If you’re going to the Philippines, try a plate of Ginataang ampalaya, a bitter melon, and smoked fish stew with an aromatic profile. Meanwhile, Binignit, a dessert brimming with fruits and tubers, perfectly hits a sweeter note.
9. Food Cooked In Sour Broth (Sinigang)
Sinigang captures the essence of Filipino culinary flair with its signature sour broth made from tamarind (sampalok) or other tangy fruits for cooking tender meat, fish, or shellfish. One of the iconic examples is Sinigang na Baboy, where tender chunks of pork are cooked with tart broth.
10. Food Cooked In Vinegar (Paksiw/Pinaksiw)
Paksiw is a unique cooking method where people use tangy vinegar to cook meat or fish. This technique balances the tang of vinegar and the savory undertones of fish sauce or spices.
Commonly, Paksiw na Baboy, braised pork hocks, is a comfort dish that still reminds me of its special cooking style. Plus, the preservation quality of vinegar keeps it fresh longer, highlighting its practicality.
Well-loved Ingredients Used In Asian Cooking
Common food ingredients in Asia are abundant and vary based on geography. From various kinds of meat to exotic spices and herbs, these ingredients are the building blocks that define the rich tapestry of any Asian specialties.
- Rice and noodles: These are staple foods in many Asian countries. Rice can be long-grain, like basmati, or short-grain, like sushi rice. Plus, noodles come in various forms, including wheat, rice, and egg noodles.
- Soy and fermented products: Soy sauce, miso, or tofu are widely used. Fermented products, such as kimchi in Korea and pickled vegetables in China, are also common in a meal.
- Spices and herbs: There are abundant spices and herbs in Asia. These include star anise, five-spice powder, turmeric, lemongrass, and many more. Fresh herbs like coriander, Thai basil, and mint are also regularly used.
- Seafood and meats: Fish and shellfish are a significant part of coastal Asian cuisines, while pork, chicken, and beef are popular meats.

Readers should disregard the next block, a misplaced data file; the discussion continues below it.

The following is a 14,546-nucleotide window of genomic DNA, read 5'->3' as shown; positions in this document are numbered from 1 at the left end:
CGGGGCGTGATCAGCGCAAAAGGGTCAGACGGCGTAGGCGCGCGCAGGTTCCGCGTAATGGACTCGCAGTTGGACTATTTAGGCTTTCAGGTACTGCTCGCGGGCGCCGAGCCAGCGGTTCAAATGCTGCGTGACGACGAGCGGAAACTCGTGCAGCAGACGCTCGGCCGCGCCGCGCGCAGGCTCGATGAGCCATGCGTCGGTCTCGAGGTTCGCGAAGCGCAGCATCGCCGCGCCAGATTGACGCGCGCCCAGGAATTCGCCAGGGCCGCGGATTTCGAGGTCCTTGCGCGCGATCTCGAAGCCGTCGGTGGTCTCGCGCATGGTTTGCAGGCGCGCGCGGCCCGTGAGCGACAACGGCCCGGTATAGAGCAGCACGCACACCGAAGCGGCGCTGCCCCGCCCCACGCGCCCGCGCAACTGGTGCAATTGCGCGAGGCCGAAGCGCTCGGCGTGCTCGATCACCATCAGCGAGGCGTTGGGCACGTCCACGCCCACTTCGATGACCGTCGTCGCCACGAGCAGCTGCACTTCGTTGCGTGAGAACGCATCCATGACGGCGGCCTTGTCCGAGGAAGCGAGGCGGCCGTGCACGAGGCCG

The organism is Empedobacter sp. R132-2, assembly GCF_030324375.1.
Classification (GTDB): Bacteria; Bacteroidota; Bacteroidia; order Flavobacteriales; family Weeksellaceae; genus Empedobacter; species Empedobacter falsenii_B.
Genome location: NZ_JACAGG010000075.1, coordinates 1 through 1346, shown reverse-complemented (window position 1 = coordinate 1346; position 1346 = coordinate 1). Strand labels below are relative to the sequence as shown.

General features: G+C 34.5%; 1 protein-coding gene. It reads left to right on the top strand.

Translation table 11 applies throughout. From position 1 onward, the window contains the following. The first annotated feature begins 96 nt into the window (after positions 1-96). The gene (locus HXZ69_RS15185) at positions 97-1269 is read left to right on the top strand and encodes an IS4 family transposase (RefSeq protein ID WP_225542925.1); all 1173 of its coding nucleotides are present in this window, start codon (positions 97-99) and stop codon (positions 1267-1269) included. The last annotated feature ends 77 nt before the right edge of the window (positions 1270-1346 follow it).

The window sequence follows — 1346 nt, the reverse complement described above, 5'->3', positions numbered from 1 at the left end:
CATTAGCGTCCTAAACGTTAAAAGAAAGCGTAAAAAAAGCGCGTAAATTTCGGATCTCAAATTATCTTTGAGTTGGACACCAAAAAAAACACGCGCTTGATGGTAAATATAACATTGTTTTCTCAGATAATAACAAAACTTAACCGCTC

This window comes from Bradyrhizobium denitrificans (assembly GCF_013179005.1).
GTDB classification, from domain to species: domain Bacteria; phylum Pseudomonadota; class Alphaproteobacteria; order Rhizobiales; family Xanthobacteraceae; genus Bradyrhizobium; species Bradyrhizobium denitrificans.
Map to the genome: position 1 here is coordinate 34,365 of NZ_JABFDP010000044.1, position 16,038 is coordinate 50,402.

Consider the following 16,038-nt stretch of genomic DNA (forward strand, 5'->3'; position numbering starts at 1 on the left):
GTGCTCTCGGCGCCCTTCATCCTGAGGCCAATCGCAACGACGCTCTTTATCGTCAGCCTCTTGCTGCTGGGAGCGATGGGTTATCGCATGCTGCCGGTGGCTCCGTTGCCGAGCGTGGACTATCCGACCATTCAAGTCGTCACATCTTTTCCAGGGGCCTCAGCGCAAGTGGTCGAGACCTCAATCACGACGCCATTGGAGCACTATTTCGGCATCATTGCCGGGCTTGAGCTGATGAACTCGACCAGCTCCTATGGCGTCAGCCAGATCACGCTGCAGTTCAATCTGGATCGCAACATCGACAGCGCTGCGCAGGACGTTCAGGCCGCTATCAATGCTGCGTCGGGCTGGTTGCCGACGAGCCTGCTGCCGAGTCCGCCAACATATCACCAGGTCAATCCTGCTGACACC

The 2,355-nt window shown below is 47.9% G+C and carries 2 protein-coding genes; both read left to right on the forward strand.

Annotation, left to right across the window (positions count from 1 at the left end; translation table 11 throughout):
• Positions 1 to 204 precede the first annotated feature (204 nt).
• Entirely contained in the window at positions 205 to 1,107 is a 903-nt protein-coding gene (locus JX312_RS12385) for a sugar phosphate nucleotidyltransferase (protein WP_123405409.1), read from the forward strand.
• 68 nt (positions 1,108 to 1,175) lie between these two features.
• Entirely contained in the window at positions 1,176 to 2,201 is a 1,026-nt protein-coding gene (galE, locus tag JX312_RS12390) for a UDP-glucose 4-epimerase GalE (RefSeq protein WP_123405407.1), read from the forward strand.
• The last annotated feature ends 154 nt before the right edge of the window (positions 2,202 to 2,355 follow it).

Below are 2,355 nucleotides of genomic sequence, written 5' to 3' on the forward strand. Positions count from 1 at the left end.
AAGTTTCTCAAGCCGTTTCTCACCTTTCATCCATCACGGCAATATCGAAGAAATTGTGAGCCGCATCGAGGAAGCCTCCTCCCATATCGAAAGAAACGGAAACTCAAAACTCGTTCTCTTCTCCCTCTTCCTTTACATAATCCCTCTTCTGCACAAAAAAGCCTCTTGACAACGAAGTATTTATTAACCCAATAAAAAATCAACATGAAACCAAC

- Fruits and vegetables: These cuisines feature a variety of Asian fruits and vegetables, often specific to the region or season. These can range from bok choy and bamboo shoots to durian and lychee.
The Influence Of Asian Cooking Techniques On Global Cuisine
Fusion cuisine: Asian fusion cuisine blends traditional Asian ingredients and techniques with those of other cuisines. Examples include Korean tacos and sushi burritos.
The impact of fast food: Asian fast food has global popularity, with Chinese takeout and Japanese sushi being common. Techniques like stir-frying have been adapted to quick-service restaurants.
The influence on fine dining: Asian techniques have been adopted by top chefs worldwide. Techniques like sushi preparation and wok cooking are seen in Michelin-starred restaurants. Furthermore, ingredients like miso and yuzu are often incorporated into gourmet dishes.
Final Thoughts On Asian Cooking Methods
Asian cooking techniques offer numerous ways to customize your next meal to perfection. I find their diversity endlessly fascinating and infinitely rewarding. Each method offers a different approach to your familiar ingredients.
If this article brings you joy in cooking, share it with fellow food enthusiasts, and let’s spark your passion for creating top-notch dishes using your newly acquired cooking skills. Also, you may share your experience in the comment sections so others can learn more about cooking.
- Health Benefits of Kimchi (2022). Webmd.com.
Table of Contents
- Most Popular Asian Cooking Methods
- Special Regional Variations in Asian Cooking Techniques
- Well-loved Ingredients Used In Asian Cooking
- The Influence Of Asian Cooking Techniques On Global Cuisine
- Final Thoughts On Asian Cooking Methods